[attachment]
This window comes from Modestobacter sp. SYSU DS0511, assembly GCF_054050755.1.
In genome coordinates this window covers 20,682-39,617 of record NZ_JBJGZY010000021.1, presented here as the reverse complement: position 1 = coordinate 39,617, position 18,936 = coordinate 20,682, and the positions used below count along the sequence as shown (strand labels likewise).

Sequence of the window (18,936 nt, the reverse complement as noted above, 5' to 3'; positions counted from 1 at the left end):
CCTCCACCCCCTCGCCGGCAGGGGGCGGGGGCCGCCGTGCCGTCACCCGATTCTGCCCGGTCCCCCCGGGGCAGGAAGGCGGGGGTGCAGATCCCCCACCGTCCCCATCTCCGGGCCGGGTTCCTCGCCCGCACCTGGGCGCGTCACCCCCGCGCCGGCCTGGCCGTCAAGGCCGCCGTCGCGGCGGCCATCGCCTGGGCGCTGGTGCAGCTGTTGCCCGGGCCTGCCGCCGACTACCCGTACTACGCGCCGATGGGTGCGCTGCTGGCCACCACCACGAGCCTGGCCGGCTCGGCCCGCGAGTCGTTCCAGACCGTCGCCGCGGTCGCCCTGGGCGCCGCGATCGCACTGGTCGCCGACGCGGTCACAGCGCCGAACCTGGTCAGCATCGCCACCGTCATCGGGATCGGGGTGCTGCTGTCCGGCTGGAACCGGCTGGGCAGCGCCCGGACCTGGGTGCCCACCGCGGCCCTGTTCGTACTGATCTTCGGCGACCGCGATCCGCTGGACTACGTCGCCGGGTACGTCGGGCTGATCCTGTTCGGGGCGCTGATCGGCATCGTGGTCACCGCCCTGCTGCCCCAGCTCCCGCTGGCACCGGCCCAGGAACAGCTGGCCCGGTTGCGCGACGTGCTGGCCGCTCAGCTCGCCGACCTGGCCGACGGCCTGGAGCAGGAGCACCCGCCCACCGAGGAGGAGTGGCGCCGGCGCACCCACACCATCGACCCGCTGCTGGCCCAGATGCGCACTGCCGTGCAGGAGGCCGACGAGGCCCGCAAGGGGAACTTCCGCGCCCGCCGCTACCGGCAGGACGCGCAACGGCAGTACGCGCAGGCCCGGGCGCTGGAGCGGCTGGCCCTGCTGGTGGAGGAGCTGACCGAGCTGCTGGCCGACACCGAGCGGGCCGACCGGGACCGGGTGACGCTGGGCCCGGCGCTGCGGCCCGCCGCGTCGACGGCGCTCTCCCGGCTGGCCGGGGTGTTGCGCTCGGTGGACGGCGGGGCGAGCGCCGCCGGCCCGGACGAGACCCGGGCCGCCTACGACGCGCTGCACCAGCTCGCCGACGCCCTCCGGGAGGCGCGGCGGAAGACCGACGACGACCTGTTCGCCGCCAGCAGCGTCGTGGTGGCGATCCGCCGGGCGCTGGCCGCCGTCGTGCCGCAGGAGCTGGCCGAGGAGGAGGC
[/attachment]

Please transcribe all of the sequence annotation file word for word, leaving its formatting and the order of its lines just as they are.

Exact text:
This window comes from Modestobacter sp. SYSU DS0511, assembly GCF_054050755.1.
In genome coordinates this window covers 20,682-39,617 of record NZ_JBJGZY010000021.1, presented here as the reverse complement: position 1 = coordinate 39,617, position 18,936 = coordinate 20,682, and the positions used below count along the sequence as shown (strand labels likewise).

Sequence of the window (18,936 nt, the reverse complement as noted above, 5' to 3'; positions counted from 1 at the left end):
CCTCCACCCCCTCGCCGGCAGGGGGCGGGGGCCGCCGTGCCGTCACCCGATTCTGCCCGGTCCCCCCGGGGCAGGAAGGCGGGGGTGCAGATCCCCCACCGTCCCCATCTCCGGGCCGGGTTCCTCGCCCGCACCTGGGCGCGTCACCCCCGCGCCGGCCTGGCCGTCAAGGCCGCCGTCGCGGCGGCCATCGCCTGGGCGCTGGTGCAGCTGTTGCCCGGGCCTGCCGCCGACTACCCGTACTACGCGCCGATGGGTGCGCTGCTGGCCACCACCACGAGCCTGGCCGGCTCGGCCCGCGAGTCGTTCCAGACCGTCGCCGCGGTCGCCCTGGGCGCCGCGATCGCACTGGTCGCCGACGCGGTCACAGCGCCGAACCTGGTCAGCATCGCCACCGTCATCGGGATCGGGGTGCTGCTGTCCGGCTGGAACCGGCTGGGCAGCGCCCGGACCTGGGTGCCCACCGCGGCCCTGTTCGTACTGATCTTCGGCGACCGCGATCCGCTGGACTACGTCGCCGGGTACGTCGGGCTGATCCTGTTCGGGGCGCTGATCGGCATCGTGGTCACCGCCCTGCTGCCCCAGCTCCCGCTGGCACCGGCCCAGGAACAGCTGGCCCGGTTGCGCGACGTGCTGGCCGCTCAGCTCGCCGACCTGGCCGACGGCCTGGAGCAGGAGCACCCGCCCACCGAGGAGGAGTGGCGCCGGCGCACCCACACCATCGACCCGCTGCTGGCCCAGATGCGCACTGCCGTGCAGGAGGCCGACGAGGCCCGCAAGGGGAACTTCCGCGCCCGCCGCTACCGGCAGGACGCGCAACGGCAGTACGCGCAGGCCCGGGCGCTGGAGCGGCTGGCCCTGCTGGTGGAGGAGCTGACCGAGCTGCTGGCCGACACCGAGCGGGCCGACCGGGACCGGGTGACGCTGGGCCCGGCGCTGCGGCCCGCCGCGTCGACGGCGCTCTCCCGGCTGGCCGGGGTGTTGCGCTCGGTGGACGGCGGGGCGAGCGCCGCCGGCCCGGACGAGACCCGGGCCGCCTACGACGCGCTGCACCAGCTCGCCGACGCCCTCCGGGAGGCGCGGCGGAAGACCGACGACGACCTGTTCGCCGCCAGCAGCGTCGTGGTGGCGATCCGCCGGGCGCTGGCCGCCGTCGTGCCGCAGGAGCTGGCCGAGGAGGAGGC